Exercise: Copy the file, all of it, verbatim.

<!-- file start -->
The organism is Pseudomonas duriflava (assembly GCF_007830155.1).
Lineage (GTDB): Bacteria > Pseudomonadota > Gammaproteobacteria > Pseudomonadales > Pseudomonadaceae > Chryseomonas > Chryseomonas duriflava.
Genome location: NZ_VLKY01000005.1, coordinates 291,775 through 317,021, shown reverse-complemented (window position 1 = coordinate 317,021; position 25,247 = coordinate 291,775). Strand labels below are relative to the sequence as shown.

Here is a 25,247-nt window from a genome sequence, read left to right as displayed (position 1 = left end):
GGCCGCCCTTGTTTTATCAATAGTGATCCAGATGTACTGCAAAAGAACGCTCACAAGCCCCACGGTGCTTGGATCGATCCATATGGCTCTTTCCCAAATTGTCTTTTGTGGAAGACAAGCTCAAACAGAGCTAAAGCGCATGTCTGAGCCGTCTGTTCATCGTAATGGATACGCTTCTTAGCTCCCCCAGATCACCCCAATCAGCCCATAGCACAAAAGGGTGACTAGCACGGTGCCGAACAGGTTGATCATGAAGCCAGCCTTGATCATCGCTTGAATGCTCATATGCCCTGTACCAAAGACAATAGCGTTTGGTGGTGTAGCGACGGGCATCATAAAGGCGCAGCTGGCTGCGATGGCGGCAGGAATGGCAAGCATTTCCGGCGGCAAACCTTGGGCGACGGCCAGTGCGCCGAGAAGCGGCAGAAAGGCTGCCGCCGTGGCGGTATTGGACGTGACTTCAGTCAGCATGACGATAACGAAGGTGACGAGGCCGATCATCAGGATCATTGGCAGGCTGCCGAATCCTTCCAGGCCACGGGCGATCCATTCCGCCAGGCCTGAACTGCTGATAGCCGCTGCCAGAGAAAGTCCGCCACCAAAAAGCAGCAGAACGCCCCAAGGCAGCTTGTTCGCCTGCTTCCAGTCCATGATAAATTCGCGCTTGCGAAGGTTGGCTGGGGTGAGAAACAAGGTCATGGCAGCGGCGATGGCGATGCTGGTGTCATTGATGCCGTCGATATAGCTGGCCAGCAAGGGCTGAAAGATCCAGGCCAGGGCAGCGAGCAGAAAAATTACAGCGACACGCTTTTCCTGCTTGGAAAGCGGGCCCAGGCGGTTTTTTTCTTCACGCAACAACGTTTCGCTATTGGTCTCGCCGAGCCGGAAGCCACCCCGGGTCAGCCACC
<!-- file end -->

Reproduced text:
The organism is Pseudomonas duriflava (assembly GCF_007830155.1).
Lineage (GTDB): Bacteria > Pseudomonadota > Gammaproteobacteria > Pseudomonadales > Pseudomonadaceae > Chryseomonas > Chryseomonas duriflava.
Genome location: NZ_VLKY01000005.1, coordinates 291,775 through 317,021, shown reverse-complemented (window position 1 = coordinate 317,021; position 25,247 = coordinate 291,775). Strand labels below are relative to the sequence as shown.

Here is a 25,247-nt window from a genome sequence, read left to right as displayed (position 1 = left end):
GGCCGCCCTTGTTTTATCAATAGTGATCCAGATGTACTGCAAAAGAACGCTCACAAGCCCCACGGTGCTTGGATCGATCCATATGGCTCTTTCCCAAATTGTCTTTTGTGGAAGACAAGCTCAAACAGAGCTAAAGCGCATGTCTGAGCCGTCTGTTCATCGTAATGGATACGCTTCTTAGCTCCCCCAGATCACCCCAATCAGCCCATAGCACAAAAGGGTGACTAGCACGGTGCCGAACAGGTTGATCATGAAGCCAGCCTTGATCATCGCTTGAATGCTCATATGCCCTGTACCAAAGACAATAGCGTTTGGTGGTGTAGCGACGGGCATCATAAAGGCGCAGCTGGCTGCGATGGCGGCAGGAATGGCAAGCATTTCCGGCGGCAAACCTTGGGCGACGGCCAGTGCGCCGAGAAGCGGCAGAAAGGCTGCCGCCGTGGCGGTATTGGACGTGACTTCAGTCAGCATGACGATAACGAAGGTGACGAGGCCGATCATCAGGATCATTGGCAGGCTGCCGAATCCTTCCAGGCCACGGGCGATCCATTCCGCCAGGCCTGAACTGCTGATAGCCGCTGCCAGAGAAAGTCCGCCACCAAAAAGCAGCAGAACGCCCCAAGGCAGCTTGTTCGCCTGCTTCCAGTCCATGATAAATTCGCGCTTGCGAAGGTTGGCTGGGGTGAGAAACAAGGTCATGGCAGCGGCGATGGCGATGCTGGTGTCATTGATGCCGTCGATATAGCTGGCCAGCAAGGGCTGAAAGATCCAGGCCAGGGCAGCGAGCAGAAAAATTACAGCGACACGCTTTTCCTGCTTGGAAAGCGGGCCCAGGCGGTTTTTTTCTTCACGCAACAACGTTTCGCTATTGGTCTCGCCGAGCCGGAAGCCACCCCGGGTCAGCCACC